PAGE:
“How much more suffering are we going to take?,” asks rapper and singer Miss Storm in the fiery first verse of “Quicksand,” her latest single and call to action. The exasperation in her voice is evident — but so is her determination. She’s speaking for millions who are distraught about the epidemic of state violence against African Americans. Miss Storm names the names of those who have become world-famous for tragic reasons: George Floyd, Ahmaud Arbery, Breonna Taylor. She does it to remind us what we’ve lost and how far we still have to go.
There’s always been a powerful political dimension to Miss Storm’s writing. She leads with her intelligence and quick wit and never hesitates to tackle difficult subjects. But she’s never been quite as incisive, relentless, or essential as she is on the upcoming Black Dreams, an uncompromising concept set about the African American experience. This is Miss Storm in the raw, telling her story and the story of countless others like her, making her pain and her rage manifest, inspiring listeners, pushing for social change, and finding solidarity with others in the struggle. If you’re frustrated with the slow pace of progress in a troubled nation, you’ve found your album.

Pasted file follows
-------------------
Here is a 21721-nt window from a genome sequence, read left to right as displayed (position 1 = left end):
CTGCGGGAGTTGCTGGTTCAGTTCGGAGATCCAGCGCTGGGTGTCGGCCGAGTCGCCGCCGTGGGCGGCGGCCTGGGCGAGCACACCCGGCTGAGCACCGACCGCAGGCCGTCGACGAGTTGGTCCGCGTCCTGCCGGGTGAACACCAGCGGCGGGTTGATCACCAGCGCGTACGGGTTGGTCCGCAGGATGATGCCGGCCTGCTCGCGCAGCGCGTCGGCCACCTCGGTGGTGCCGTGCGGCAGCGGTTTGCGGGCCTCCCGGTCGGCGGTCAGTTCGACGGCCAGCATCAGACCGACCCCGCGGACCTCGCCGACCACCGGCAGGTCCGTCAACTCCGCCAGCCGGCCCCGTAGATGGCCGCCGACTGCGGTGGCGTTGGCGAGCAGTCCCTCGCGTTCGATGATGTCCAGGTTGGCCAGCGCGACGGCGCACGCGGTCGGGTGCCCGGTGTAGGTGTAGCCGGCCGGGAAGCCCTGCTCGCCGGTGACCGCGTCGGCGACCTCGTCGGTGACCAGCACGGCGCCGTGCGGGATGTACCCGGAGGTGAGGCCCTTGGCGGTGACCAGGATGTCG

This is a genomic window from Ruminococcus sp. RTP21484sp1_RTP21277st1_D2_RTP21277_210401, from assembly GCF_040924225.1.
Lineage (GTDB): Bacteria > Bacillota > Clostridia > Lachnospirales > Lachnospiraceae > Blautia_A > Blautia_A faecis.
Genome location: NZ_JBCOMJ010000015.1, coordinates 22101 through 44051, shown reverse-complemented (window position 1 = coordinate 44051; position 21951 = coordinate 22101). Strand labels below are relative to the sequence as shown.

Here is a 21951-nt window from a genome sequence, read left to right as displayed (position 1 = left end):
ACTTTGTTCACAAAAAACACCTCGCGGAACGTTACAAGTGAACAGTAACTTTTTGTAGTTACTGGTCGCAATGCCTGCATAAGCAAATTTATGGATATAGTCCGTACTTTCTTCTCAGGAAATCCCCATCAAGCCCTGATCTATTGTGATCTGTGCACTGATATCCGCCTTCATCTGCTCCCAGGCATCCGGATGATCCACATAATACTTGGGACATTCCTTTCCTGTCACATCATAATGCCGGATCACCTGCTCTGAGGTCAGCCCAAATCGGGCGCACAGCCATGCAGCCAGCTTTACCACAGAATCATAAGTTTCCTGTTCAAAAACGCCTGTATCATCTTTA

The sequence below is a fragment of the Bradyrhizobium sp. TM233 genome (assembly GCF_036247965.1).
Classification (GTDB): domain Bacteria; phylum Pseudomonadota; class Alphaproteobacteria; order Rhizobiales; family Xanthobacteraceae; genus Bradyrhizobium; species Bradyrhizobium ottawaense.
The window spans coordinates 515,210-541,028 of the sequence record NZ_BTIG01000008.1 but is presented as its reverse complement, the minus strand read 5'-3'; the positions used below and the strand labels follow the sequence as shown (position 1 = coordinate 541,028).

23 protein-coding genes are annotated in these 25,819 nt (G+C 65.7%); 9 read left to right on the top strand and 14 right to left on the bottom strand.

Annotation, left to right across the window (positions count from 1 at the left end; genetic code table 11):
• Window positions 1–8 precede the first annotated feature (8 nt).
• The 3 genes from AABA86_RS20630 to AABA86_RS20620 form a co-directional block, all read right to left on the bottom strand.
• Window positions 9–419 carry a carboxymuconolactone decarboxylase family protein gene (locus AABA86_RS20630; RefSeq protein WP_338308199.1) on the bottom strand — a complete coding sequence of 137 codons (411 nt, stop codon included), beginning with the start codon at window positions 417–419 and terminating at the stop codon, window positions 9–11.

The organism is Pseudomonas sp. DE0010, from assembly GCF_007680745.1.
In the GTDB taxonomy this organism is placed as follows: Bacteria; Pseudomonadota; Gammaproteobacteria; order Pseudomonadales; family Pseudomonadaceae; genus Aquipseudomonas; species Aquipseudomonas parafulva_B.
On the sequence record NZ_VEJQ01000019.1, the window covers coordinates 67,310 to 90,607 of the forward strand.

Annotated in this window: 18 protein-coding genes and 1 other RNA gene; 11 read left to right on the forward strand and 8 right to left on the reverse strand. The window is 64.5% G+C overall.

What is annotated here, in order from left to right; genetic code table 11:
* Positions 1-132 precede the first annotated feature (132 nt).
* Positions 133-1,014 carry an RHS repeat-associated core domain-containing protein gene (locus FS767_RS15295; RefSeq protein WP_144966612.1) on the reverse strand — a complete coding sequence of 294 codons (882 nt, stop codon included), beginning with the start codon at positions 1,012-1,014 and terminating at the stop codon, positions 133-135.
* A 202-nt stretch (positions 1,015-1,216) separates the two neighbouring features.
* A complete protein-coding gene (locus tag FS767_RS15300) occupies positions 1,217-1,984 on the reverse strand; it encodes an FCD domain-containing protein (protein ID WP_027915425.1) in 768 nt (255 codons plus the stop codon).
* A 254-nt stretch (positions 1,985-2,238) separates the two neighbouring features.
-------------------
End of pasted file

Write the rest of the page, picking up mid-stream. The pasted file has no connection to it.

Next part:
On “Quicksand,” a Black Dreams highlight, Miss Storm is joined by a collaborator who is every bit as talented and incendiary as she is — the dazzling Madam X, who burns down the back half of the song with a verse that pulsates with urgency. The styles of the two rappers are perfectly complementary: Miss Storm is relentless and emotional, Madam X darts and slashes and toys with listeners’ expectations. Together they’re an unstoppable team, natural partners and effortless consciousness-raisers, and a legitimate force for enlightenment.
In the moving clip for “Quicksand,” which Miss Storm co-directed herself, the two vocalists are a formidable force. They begin the video at a cemetery — in mourning, for reasons we all know too well. By the end, they’re together on a barren beach on Jekyl Island – said to be the exact place where the last slave ship The Wanderer brought the last known groups of enslaved Africans sold into captivity in America in the 1800s – facing the sea, wringing some hard-won optimism from their hard experience. In the video, Miss Storm and Madam X have War Paint on their faces as they perform an African water ritual; water is used as an important prayer form to summon ancestors. In between, we’re treated to footage of a spirited rally on Santa Monica Boulevard in Los Angeles and an assembly of marchers determined to see wrongs redressed. It’s a reminder that while the wheels of justice sometimes turn slowly, turn they always do.